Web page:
The global pandemic forced the issue of flexible working beyond discussion in the board room and into a lived experience across all levels in organisations. Debated for many years with limited progress, government-enforced lockdowns have fast-tracked the journey towards a more flexible, blended way of working. Enforced working from home “if you can” has finally demonstrated that a wide range of roles can be effectively fulfilled outside the traditional office-based model. It has also enabled employees to demonstrate that they can be trusted to get on with the work. In fact, research published by the University of Southampton* in January 2021 suggests that despite the additional / different distractions of children, partners and pets being at home, many people believe they are more productive away from the distractions of the office:
- 9 out of 10 people felt they got more – or at least as much done at home as they had in the office
- 7 out of 10 said they want to continue to work at home for at least part of the week after offices re-open
Survey participants were relieved at not commuting, and the financial savings achieved. What they really valued, however, was the time they gained back, and the autonomy they had in choosing how to spend it.
At Oasis, one of the positive consequences of the move to digital working during 2020 is that our community of associates, staff and directors met together frequently online in order to support each other and navigate our individual and shared pathways through lockdown. We shared how we were feeling, what we were learning from personal experience, and themes that were emerging from conversations with clients – two of which relate to productivity and well-being:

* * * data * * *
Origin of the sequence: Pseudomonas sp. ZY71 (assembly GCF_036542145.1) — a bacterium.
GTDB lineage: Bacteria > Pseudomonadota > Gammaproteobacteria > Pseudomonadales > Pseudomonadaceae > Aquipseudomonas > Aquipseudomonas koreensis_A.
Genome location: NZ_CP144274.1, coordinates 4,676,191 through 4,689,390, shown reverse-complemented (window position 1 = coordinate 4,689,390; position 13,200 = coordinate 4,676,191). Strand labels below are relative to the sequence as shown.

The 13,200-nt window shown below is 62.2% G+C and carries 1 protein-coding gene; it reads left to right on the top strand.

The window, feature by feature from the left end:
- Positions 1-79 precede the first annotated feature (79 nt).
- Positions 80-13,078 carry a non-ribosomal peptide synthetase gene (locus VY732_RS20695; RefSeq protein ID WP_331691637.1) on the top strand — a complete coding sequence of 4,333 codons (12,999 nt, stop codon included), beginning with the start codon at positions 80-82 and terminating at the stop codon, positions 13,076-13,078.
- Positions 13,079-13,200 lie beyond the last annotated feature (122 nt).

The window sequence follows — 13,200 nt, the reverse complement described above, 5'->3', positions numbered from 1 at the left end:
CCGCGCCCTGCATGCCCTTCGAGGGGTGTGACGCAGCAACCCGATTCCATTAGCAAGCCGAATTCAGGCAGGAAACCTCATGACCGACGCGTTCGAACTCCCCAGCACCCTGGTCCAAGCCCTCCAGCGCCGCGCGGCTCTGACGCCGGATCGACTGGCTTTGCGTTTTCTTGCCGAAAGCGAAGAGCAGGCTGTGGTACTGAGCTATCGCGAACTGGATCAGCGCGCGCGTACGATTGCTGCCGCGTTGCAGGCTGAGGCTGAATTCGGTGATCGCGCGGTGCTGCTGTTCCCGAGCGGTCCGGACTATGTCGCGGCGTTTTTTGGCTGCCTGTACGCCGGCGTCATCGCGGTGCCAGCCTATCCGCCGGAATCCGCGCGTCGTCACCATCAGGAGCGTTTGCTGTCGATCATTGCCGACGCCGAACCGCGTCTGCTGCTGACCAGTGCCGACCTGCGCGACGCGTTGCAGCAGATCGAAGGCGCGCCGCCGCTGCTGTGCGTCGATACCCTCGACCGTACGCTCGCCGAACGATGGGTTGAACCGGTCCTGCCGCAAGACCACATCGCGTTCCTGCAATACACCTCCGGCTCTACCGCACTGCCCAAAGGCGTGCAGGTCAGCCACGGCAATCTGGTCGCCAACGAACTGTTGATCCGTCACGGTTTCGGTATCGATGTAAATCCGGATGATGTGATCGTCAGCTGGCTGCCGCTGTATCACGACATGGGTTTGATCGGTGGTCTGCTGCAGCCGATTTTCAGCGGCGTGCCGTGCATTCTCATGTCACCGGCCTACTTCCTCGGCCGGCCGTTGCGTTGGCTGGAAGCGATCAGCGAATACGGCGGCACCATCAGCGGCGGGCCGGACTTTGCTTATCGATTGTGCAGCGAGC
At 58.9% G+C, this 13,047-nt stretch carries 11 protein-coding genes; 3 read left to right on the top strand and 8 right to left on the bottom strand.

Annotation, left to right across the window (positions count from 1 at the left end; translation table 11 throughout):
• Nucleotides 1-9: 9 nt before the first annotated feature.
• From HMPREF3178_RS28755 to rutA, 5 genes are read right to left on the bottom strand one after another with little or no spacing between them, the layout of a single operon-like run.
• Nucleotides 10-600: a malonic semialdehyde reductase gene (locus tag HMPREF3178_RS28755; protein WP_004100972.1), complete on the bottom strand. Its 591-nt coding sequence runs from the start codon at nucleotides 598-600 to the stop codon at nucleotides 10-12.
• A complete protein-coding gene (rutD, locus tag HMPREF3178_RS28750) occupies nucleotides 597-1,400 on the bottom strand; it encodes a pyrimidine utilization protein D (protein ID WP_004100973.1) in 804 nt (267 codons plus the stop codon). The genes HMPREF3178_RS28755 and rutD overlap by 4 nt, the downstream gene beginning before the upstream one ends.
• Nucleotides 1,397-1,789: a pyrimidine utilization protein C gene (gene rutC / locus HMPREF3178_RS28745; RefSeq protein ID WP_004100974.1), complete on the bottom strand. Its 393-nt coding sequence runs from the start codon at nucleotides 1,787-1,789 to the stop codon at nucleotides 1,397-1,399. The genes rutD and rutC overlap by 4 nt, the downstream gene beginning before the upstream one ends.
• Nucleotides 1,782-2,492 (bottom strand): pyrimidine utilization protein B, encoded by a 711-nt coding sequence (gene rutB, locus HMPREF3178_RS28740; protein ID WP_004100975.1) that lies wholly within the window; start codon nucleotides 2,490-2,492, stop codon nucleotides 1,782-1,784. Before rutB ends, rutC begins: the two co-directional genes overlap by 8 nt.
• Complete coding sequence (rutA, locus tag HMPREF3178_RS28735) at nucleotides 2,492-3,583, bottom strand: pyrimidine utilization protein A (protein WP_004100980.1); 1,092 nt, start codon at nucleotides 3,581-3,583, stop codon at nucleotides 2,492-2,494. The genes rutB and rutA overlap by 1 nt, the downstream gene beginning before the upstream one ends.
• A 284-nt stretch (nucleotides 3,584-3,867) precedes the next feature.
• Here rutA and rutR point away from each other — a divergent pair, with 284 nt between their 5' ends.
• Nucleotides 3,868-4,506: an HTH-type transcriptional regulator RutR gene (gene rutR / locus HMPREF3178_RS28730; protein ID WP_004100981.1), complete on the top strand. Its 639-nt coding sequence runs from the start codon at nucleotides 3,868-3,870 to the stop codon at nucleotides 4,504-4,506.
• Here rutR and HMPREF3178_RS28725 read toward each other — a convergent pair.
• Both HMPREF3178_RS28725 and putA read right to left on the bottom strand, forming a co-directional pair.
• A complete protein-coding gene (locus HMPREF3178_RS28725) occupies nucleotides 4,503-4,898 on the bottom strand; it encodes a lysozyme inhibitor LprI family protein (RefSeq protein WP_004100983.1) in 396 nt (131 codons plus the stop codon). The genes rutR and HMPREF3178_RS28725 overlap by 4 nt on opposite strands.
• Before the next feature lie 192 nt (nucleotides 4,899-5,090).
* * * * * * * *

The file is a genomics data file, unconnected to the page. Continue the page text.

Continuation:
Transactional vs relational
Online meetings often lean towards task-driven discussion, creating momentum and a sense of pace as lists and agenda items are ticked off. Great for productivity, and an approach that suits strongly action-oriented individuals. However, people also reported missing those connective conversations that typically happen as we arrive and leave face-to-face meetings, the informal and more personal contact that builds and maintains relationships. Whole person wellbeing allows for both of those orientations, amongst other things -see this blog post from Oasis director, Marion Ragaliauskas, on whole person approaches.
Long days and blurred boundaries
We also heard how people juggling home schooling and work would get up early (5am was not unusual) or work into the evening to keep on top of emails or their workload after taking care of children during the day. Or shifting between different responsibilities throughout a long day where there was little or no time for quiet relaxation away from being “on duty.”
The blurring of home and work life has been experienced by many workers throughout the world, as reported in a study recently published by Massachusetts Institute of Technology**, which found that only 36% of survey respondents establish a “hard line” between when they are working and when they are not.
Watch-outs to consider:
- How do employers maintain whole person well-being in a hybrid environment?
- How does digital working impact on the organisation’s culture and internal communications?
- In organisations that adopt a flexible, hybrid approach in the future, how will employee relationships be sustained over time?
- How will employers and employees find an effective balance between digital vs office time? What criteria will be applied? Who decides?
- How far will employee autonomy be retained or curtailed as working patterns change?
- What’s needed to support employee well-being in this new, hybrid world?
- What support do managers need in order to develop the skills to support employee well-being in a hybrid world?
- With more options to navigate, are managers equipped to have difficult conversations when working preferences are not aligned?
- What approaches and policies will be needed to ensure your organisation is a great place to work?
Every aspect of the employee experience – including how valued they feel and whether they choose to stay, will be significantly affected by the way organisations navigate questions such as these.
*Working from Home under COVID-19: Transitions and Tensions, January 2021″. Downloadable report: https://www.workafterlockdown.uk/
**Leadership’s Digital Transformation, January 2021. Published in MIT Sloan Management Review